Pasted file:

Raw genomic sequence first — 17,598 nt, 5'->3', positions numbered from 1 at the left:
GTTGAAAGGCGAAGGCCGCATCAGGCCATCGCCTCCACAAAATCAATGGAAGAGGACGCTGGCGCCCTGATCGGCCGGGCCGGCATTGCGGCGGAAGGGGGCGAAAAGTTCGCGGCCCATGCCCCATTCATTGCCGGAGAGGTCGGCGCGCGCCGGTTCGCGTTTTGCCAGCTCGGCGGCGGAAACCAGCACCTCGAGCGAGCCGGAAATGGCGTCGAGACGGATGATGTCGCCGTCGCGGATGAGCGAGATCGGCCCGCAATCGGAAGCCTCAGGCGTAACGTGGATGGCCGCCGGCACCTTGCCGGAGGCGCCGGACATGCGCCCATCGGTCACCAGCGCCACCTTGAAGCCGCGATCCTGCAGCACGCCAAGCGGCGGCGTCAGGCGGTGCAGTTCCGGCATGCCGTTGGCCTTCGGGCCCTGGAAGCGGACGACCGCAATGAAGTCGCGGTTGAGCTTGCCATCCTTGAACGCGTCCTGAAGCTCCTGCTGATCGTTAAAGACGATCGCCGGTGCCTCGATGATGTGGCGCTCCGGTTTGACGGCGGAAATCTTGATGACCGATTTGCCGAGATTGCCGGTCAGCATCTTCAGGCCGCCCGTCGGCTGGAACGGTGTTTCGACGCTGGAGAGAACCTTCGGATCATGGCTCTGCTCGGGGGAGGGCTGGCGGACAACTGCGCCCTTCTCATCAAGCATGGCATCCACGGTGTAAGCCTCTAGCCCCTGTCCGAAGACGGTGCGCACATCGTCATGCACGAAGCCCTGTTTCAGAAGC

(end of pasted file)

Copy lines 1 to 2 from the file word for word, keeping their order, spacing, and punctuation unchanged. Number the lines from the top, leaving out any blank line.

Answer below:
Raw genomic sequence first — 17,598 nt, 5'->3', positions numbered from 1 at the left:
GTTGAAAGGCGAAGGCCGCATCAGGCCATCGCCTCCACAAAATCAATGGAAGAGGACGCTGGCGCCCTGATCGGCCGGGCCGGCATTGCGGCGGAAGGGGGCGAAAAGTTCGCGGCCCATGCCCCATTCATTGCCGGAGAGGTCGGCGCGCGCCGGTTCGCGTTTTGCCAGCTCGGCGGCGGAAACCAGCACCTCGAGCGAGCCGGAAATGGCGTCGAGACGGATGATGTCGCCGTCGCGGATGAGCGAGATCGGCCCGCAATCGGAAGCCTCAGGCGTAACGTGGATGGCCGCCGGCACCTTGCCGGAGGCGCCGGACATGCGCCCATCGGTCACCAGCGCCACCTTGAAGCCGCGATCCTGCAGCACGCCAAGCGGCGGCGTCAGGCGGTGCAGTTCCGGCATGCCGTTGGCCTTCGGGCCCTGGAAGCGGACGACCGCAATGAAGTCGCGGTTGAGCTTGCCATCCTTGAACGCGTCCTGAAGCTCCTGCTGATCGTTAAAGACGATCGCCGGTGCCTCGATGATGTGGCGCTCCGGTTTGACGGCGGAAATCTTGATGACCGATTTGCCGAGATTGCCGGTCAGCATCTTCAGGCCGCCCGTCGGCTGGAACGGTGTTTCGACGCTGGAGAGAACCTTCGGATCATGGCTCTGCTCGGGGGAGGGCTGGCGGACAACTGCGCCCTTCTCATCAAGCATGGCATCCACGGTGTAAGCCTCTAGCCCCTGTCCGAAGACGGTGCGCACATCGTCATGCACGAAGCCCTGTTTCAGAAGC